Doctoral Theory Seminar November 3
Foucault Bilge Yesil
Poststructuralism: (see AK Intro 1, 2, 4, Deleuze, 14, 116)
Foucault does not deny the importance of economy but denies its centrality.
He refuses general, overarching narratives and final definitions. Instead he asserts that ruptures, breaks, thresholds, limits, discontinuity… are more important than continuity or stable structures. Foucault questions teleologies and totalizations. The mode of doing philosophy and history that seeks grand explanatory systems is suspect. Emphasis should be placed on historicity, specificity, locality, multiplicities He argues that there is no infinite continuity of discourse. Discourse shouldn’t be referred to as the distance presences of the origin but should be treated as and when it occurs. Discourse itself is a practice.
History and genealogy: (see AK Intro 2, 3)
History has the form of a war; consists of power relations, not relations of meaning. Genealogy (by way of Nietzsche) is a form of history which can account for the constitution of knowledges, discourses, domains of objects without having to make a reference to a subject which is transcendental in relation to the field of events or is same throughout the course of history.
Power: ( see Deleuze, 24, 25, 29, 36, 70, 71)
Foucault decentralizes power and argues that it does not operate through class but through mechanisms and strategies. Foucault argues that power should be understood in terms of its operations, techniques, tools (“What does power do?”) rather than in terms of simply what it is. Power is not owned by the state, nor is it specific to any particular organization. It is a machinery that no one owns. Its application points are multiple, dispersed throughout all social institutions. Power, according to Foucault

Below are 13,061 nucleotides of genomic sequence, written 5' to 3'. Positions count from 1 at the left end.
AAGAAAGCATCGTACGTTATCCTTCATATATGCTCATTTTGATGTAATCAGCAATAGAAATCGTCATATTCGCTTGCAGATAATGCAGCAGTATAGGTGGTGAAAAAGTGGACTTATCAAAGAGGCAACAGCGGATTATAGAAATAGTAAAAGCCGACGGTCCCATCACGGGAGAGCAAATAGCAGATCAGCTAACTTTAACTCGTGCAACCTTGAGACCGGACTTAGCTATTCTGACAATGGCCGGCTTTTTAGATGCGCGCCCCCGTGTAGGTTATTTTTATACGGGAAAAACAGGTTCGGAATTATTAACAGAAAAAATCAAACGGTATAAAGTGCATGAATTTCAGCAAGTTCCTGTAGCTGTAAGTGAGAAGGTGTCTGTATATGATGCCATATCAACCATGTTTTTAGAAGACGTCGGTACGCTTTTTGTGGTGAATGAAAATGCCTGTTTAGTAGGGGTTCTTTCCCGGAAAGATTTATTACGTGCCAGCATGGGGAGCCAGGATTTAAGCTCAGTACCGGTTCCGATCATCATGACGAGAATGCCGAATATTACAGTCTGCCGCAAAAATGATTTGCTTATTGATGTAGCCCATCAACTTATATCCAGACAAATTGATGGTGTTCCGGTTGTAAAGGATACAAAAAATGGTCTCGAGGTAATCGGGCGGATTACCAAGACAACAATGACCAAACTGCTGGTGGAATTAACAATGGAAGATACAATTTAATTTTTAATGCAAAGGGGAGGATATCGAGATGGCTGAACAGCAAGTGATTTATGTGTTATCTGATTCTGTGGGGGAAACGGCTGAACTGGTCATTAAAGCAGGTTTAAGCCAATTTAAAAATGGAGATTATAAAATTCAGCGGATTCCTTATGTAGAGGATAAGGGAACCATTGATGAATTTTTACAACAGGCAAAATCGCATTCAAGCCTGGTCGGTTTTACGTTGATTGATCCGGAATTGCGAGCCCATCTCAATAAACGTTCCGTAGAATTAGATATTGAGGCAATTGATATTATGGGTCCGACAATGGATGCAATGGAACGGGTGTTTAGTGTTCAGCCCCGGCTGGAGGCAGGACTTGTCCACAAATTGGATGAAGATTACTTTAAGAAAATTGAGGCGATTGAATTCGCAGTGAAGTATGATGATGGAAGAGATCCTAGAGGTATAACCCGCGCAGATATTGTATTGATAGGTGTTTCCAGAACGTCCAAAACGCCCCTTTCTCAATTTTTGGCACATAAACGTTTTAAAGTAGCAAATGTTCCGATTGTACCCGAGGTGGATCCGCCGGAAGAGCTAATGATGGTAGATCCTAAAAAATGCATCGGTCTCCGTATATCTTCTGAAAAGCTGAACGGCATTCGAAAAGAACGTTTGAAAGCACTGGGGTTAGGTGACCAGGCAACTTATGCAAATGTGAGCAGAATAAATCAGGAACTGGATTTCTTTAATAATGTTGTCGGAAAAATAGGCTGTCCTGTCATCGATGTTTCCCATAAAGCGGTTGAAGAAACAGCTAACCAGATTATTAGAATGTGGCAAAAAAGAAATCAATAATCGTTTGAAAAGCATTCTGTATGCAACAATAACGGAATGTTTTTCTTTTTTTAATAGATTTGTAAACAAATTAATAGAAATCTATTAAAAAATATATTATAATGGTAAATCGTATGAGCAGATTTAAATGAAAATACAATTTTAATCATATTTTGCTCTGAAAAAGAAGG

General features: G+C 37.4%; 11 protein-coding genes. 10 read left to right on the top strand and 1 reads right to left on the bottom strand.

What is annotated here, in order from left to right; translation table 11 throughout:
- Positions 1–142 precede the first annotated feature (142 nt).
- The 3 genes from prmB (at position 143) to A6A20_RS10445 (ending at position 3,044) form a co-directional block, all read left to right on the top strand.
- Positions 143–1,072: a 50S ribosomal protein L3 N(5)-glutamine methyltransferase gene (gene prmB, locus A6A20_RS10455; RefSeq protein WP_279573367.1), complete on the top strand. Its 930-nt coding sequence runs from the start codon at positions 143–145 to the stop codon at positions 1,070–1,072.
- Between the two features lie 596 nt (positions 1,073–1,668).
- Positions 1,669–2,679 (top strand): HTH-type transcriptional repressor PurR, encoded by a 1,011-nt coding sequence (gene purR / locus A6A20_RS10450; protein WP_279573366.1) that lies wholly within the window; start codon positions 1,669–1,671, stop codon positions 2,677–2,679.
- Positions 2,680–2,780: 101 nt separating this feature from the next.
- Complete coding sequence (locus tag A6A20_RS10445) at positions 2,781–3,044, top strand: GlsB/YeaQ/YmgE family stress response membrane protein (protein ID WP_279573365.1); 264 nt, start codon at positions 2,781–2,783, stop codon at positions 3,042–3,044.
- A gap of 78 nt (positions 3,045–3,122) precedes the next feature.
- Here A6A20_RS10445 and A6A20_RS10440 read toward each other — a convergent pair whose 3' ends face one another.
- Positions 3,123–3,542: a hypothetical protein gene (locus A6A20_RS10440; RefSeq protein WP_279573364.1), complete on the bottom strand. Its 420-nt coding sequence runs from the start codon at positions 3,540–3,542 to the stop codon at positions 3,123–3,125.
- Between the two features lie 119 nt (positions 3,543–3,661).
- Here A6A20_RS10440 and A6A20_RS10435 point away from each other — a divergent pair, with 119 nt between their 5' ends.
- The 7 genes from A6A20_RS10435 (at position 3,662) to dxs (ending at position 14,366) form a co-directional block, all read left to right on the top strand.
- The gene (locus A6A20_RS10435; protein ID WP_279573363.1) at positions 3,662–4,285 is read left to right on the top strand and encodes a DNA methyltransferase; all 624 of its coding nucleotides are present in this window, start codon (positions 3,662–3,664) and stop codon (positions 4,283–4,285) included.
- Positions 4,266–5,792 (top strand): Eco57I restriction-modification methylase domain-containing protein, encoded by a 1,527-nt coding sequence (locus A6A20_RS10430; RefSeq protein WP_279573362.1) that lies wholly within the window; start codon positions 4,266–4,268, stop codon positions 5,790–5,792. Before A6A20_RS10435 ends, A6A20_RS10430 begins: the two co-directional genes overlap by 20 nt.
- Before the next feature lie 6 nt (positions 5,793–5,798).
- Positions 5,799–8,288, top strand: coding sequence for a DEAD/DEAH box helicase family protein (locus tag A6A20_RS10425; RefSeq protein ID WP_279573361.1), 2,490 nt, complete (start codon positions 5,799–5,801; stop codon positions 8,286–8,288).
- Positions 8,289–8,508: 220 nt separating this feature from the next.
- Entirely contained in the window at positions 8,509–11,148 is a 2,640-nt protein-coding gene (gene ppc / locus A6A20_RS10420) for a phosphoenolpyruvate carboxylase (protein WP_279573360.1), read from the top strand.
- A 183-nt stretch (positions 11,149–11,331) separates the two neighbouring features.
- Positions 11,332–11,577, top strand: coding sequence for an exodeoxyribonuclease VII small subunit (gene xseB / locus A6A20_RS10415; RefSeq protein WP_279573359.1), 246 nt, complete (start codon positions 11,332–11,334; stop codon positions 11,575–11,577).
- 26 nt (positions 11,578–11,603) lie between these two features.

must be analyzed as something which circulates, or rather as something which only functions in the form of a chain. It is never localized here or there, never in anybody’s hands, never appropriated as a commodity or piece of wealth. Power is employed and exercised through a net-like organization… [Individuals] are not only its inert or consenting target; they are always also the elements of its articulation. …Individuals are the vehicles of power, not its points of application (Power/Knowledge, 98).
Therefore, when analyzing power, one should examine the diversity of the points of applications of power rather than a deep structure. Foucault insists that power is typically present throughout the institutions of modernity, in all kinds of administrative contexts (Discipline and Punish, 227-8). Techniques and strategies of power are always present. They originally develop within institutions like armies, prisons, factories but their influence seeps into the texture of social life.
However, Foucault has been criticized for disarticulating power from social institutions, overemphasizing its total independence from any class, and for overlooking the ideological dimensions (Hall argues Foucault has “abandoned the ideological effect”).
“Regime of truth”: (see Deleuze, 51, 52)
For Foucault, the relationship between knowledge and power is not simply “Knowledge is power.” He is more concerned with the production of “truth.” Foucault argues that “truth” is linked in a circular relation with systems of power which produce and sustain it, and notes that the problem is not changing people’s consciousness but the political, economic, institutional regime of the production of truth.